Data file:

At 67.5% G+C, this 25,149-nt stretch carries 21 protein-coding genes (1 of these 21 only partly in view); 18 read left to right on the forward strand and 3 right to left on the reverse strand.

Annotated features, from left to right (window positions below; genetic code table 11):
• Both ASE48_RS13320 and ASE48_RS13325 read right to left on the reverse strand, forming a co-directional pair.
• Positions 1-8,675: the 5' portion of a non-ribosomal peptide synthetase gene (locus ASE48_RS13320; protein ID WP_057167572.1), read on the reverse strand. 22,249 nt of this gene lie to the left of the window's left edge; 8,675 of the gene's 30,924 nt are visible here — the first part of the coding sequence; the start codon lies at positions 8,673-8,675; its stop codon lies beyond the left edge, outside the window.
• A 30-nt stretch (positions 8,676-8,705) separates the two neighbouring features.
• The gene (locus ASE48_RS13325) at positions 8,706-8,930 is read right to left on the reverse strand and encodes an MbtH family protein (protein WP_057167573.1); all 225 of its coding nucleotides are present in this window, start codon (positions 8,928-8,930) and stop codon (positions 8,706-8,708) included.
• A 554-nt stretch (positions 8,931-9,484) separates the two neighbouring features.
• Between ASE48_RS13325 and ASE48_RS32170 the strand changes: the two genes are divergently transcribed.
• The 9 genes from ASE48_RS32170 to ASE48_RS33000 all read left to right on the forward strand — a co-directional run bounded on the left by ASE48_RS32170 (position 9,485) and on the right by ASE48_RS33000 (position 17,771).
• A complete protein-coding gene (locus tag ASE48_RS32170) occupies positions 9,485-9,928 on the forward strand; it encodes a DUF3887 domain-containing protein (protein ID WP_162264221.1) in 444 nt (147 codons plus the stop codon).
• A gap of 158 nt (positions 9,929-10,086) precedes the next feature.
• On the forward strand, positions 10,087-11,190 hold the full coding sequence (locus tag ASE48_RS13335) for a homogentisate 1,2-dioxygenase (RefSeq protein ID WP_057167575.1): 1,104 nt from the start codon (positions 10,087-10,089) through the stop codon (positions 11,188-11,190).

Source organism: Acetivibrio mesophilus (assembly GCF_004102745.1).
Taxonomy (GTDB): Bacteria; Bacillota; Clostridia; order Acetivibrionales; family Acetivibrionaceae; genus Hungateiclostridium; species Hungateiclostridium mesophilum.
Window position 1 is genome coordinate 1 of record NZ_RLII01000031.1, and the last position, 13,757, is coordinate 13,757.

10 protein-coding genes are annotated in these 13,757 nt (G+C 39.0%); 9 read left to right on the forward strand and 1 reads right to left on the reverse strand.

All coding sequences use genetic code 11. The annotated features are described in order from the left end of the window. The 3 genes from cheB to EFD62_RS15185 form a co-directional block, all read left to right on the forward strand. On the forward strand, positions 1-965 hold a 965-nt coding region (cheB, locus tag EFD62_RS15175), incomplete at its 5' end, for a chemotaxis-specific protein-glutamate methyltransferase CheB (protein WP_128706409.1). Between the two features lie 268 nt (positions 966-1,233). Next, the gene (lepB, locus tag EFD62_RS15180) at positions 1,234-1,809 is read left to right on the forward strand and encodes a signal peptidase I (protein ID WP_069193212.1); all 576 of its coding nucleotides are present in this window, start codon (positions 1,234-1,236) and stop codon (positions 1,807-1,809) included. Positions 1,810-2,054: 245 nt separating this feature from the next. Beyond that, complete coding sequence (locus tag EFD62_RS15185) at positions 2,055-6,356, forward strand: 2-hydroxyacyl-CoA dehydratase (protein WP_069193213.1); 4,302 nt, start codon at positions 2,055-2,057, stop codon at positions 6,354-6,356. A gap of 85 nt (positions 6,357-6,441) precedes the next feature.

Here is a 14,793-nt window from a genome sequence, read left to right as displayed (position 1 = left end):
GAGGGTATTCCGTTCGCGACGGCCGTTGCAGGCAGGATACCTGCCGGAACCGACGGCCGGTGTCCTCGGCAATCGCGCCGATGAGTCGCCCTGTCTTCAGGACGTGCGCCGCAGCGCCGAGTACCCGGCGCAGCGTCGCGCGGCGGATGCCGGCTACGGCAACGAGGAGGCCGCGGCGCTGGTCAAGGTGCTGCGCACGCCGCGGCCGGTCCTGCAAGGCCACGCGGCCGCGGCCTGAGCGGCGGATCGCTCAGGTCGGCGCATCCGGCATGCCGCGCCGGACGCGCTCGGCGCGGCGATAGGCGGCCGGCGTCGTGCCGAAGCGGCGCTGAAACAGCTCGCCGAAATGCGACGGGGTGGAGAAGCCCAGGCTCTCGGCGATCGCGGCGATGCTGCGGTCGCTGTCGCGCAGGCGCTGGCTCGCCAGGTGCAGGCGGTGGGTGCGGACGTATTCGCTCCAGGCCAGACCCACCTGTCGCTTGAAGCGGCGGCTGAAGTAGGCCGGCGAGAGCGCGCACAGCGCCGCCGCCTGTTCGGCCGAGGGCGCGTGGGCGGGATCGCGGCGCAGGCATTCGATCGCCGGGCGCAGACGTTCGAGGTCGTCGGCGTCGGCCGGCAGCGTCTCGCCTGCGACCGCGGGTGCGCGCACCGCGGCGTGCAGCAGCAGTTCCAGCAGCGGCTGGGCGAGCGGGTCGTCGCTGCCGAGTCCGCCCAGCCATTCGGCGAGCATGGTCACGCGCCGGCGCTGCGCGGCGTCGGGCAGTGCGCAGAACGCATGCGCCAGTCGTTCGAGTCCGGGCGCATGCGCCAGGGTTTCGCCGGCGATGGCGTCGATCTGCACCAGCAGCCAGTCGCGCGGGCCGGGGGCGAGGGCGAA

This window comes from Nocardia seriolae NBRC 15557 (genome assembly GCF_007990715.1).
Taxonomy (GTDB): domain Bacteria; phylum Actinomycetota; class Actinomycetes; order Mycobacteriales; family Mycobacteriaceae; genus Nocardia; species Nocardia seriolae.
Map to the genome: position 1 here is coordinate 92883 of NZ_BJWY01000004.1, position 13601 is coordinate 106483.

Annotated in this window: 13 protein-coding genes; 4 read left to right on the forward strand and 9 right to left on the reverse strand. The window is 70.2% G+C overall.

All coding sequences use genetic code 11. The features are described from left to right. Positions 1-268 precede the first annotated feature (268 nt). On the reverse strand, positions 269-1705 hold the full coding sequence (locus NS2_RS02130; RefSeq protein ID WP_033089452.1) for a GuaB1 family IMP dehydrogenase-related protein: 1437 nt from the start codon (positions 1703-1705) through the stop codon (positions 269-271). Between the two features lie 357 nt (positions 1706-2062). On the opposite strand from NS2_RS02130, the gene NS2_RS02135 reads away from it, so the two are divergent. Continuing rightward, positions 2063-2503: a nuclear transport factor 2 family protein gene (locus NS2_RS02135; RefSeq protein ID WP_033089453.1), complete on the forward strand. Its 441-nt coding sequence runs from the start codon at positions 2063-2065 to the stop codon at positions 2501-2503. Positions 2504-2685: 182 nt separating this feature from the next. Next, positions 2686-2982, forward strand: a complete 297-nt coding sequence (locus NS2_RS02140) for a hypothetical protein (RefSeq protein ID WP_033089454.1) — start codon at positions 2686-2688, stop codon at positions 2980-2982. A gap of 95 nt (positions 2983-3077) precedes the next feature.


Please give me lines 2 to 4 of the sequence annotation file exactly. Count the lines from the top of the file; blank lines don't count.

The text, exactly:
Annotated features, from left to right (window positions below; genetic code table 11):
• Both ASE48_RS13320 and ASE48_RS13325 read right to left on the reverse strand, forming a co-directional pair.
• Positions 1-8,675: the 5' portion of a non-ribosomal peptide synthetase gene (locus ASE48_RS13320; protein ID WP_057167572.1), read on the reverse strand. 22,249 nt of this gene lie to the left of the window's left edge; 8,675 of the gene's 30,924 nt are visible here — the first part of the coding sequence; the start codon lies at positions 8,673-8,675; its stop codon lies beyond the left edge, outside the window.